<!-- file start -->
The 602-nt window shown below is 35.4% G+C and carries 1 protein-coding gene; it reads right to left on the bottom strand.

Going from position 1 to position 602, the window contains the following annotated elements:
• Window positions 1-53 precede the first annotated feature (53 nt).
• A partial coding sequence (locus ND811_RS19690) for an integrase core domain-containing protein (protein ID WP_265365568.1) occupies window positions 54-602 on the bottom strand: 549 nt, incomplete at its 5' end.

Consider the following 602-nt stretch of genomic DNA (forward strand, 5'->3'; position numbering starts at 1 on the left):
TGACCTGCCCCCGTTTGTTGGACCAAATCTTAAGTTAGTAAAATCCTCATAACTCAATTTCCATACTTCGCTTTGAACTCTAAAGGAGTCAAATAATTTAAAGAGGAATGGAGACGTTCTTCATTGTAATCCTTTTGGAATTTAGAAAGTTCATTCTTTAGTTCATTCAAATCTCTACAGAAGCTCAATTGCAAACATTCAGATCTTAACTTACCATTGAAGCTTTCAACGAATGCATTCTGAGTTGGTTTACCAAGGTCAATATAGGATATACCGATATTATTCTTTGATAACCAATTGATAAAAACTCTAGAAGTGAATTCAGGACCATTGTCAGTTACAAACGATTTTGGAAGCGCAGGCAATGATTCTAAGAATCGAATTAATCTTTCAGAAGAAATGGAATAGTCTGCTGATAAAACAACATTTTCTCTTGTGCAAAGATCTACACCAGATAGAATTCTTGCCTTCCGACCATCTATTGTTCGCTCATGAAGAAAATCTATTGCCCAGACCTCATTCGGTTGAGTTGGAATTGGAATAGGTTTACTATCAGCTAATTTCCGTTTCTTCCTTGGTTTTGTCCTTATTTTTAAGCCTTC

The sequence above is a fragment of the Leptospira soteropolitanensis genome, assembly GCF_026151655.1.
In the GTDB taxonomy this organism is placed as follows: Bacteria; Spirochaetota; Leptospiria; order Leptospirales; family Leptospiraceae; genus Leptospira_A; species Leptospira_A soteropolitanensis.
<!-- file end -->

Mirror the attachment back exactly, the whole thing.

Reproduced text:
The 602-nt window shown below is 35.4% G+C and carries 1 protein-coding gene; it reads right to left on the bottom strand.

Going from position 1 to position 602, the window contains the following annotated elements:
• Window positions 1-53 precede the first annotated feature (53 nt).
• A partial coding sequence (locus ND811_RS19690) for an integrase core domain-containing protein (protein ID WP_265365568.1) occupies window positions 54-602 on the bottom strand: 549 nt, incomplete at its 5' end.

Consider the following 602-nt stretch of genomic DNA (forward strand, 5'->3'; position numbering starts at 1 on the left):
TGACCTGCCCCCGTTTGTTGGACCAAATCTTAAGTTAGTAAAATCCTCATAACTCAATTTCCATACTTCGCTTTGAACTCTAAAGGAGTCAAATAATTTAAAGAGGAATGGAGACGTTCTTCATTGTAATCCTTTTGGAATTTAGAAAGTTCATTCTTTAGTTCATTCAAATCTCTACAGAAGCTCAATTGCAAACATTCAGATCTTAACTTACCATTGAAGCTTTCAACGAATGCATTCTGAGTTGGTTTACCAAGGTCAATATAGGATATACCGATATTATTCTTTGATAACCAATTGATAAAAACTCTAGAAGTGAATTCAGGACCATTGTCAGTTACAAACGATTTTGGAAGCGCAGGCAATGATTCTAAGAATCGAATTAATCTTTCAGAAGAAATGGAATAGTCTGCTGATAAAACAACATTTTCTCTTGTGCAAAGATCTACACCAGATAGAATTCTTGCCTTCCGACCATCTATTGTTCGCTCATGAAGAAAATCTATTGCCCAGACCTCATTCGGTTGAGTTGGAATTGGAATAGGTTTACTATCAGCTAATTTCCGTTTCTTCCTTGGTTTTGTCCTTATTTTTAAGCCTTC

The sequence above is a fragment of the Leptospira soteropolitanensis genome, assembly GCF_026151655.1.
In the GTDB taxonomy this organism is placed as follows: Bacteria; Spirochaetota; Leptospiria; order Leptospirales; family Leptospiraceae; genus Leptospira_A; species Leptospira_A soteropolitanensis.